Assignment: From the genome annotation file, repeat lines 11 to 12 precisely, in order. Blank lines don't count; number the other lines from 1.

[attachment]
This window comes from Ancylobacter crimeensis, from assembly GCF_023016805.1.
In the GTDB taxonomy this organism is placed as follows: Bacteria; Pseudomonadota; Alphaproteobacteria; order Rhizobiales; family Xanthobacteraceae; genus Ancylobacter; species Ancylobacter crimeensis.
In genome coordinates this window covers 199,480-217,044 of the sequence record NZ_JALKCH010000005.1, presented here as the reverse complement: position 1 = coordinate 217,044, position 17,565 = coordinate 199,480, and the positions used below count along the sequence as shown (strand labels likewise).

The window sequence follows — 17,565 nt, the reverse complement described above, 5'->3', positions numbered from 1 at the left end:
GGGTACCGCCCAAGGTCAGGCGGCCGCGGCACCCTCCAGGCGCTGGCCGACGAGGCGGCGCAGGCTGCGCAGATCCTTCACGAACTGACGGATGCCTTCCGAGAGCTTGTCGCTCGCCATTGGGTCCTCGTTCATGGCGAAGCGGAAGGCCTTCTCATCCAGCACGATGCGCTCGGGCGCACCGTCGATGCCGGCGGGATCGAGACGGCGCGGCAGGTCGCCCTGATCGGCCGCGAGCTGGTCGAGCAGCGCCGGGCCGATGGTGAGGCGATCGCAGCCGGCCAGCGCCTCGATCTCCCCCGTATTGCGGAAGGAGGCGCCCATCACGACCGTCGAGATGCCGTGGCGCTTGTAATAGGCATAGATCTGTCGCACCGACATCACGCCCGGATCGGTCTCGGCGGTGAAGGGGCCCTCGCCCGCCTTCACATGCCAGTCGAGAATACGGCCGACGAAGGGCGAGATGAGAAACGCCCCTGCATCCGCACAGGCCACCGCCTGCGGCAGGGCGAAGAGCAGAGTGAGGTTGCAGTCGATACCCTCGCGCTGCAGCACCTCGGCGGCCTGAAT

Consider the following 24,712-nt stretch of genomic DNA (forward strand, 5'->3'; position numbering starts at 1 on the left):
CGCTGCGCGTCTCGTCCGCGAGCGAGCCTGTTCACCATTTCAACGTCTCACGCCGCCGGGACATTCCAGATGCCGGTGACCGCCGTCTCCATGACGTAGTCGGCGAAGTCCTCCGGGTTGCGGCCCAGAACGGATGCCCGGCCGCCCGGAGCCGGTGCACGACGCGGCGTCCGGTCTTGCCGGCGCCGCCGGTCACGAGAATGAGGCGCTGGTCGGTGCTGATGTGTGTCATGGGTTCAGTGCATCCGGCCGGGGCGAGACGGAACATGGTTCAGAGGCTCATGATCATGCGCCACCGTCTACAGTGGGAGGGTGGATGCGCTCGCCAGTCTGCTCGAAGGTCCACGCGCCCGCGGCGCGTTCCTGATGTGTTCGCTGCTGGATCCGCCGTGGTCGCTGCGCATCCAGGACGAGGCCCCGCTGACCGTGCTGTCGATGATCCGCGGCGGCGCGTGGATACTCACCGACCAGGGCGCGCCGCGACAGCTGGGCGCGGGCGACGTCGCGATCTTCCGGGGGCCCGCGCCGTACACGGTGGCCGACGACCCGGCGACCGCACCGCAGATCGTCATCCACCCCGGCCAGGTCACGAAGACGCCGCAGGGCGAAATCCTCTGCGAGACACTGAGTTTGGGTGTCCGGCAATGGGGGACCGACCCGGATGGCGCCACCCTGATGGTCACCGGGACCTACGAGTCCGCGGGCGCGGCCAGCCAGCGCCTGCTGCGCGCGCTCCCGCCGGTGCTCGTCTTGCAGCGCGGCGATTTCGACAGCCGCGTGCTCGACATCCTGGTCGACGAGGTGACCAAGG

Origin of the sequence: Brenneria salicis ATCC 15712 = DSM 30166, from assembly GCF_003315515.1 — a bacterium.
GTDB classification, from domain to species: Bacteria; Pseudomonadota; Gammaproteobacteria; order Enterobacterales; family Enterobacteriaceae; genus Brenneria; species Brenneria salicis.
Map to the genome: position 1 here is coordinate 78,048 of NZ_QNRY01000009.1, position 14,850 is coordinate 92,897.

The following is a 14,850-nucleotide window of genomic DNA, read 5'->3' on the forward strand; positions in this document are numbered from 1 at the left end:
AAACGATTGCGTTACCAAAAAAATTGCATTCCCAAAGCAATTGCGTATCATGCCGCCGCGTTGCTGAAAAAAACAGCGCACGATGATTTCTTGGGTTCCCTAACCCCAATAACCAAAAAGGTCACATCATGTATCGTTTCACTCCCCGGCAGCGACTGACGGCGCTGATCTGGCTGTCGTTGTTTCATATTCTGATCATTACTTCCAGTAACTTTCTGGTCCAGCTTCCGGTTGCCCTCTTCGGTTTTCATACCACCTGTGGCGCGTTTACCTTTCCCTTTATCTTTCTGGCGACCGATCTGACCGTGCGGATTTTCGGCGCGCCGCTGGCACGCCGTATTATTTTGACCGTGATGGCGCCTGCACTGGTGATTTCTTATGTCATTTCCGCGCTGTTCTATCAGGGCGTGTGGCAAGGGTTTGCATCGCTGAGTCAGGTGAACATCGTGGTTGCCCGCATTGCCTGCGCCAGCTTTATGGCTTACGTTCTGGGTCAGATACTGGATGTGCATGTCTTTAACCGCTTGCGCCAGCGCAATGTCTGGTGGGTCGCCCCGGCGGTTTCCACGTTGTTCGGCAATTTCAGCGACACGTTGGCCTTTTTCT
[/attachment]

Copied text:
The following is a 14,850-nucleotide window of genomic DNA, read 5'->3' on the forward strand; positions in this document are numbered from 1 at the left end:
AAACGATTGCGTTACCAAAAAAATTGCATTCCCAAAGCAATTGCGTATCATGCCGCCGCGTTGCTGAAAAAAACAGCGCACGATGATTTCTTGGGTTCCCTAACCCCAATAACCAAAAAGGTCACATCATGTATCGTTTCACTCCCCGGCAGCGACTGACGGCGCTGATCTGGCTGTCGTTGTTTCATATTCTGATCATTACTTCCAGTAACTTTCTGGTCCAGCTTCCGGTTGCCCTCTTCGGTTTTCATACCACCTGTGGCGCGTTTACCTTTCCCTTTATCTTTCTGGCGACCGATCTGACCGTGCGGATTTTCGGCGCGCCGCTGGCACGCCGTATTATTTTGACCGTGATGGCGCCTGCACTGGTGATTTCTTATGTCATTTCCGCGCTGTTCTATCAGGGCGTGTGGCAAGGGTTTGCATCGCTGAGTCAGGTGAACATCGTGGTTGCCCGCATTGCCTGCGCCAGCTTTATGGCTTACGTTCTGGGTCAGATACTGGATGTGCATGTCTTTAACCGCTTGCGCCAGCGCAATGTCTGGTGGGTCGCCCCGGCGGTTTCCACGTTGTTCGGCAATTTCAGCGACACGTTGGCCTTTTTCT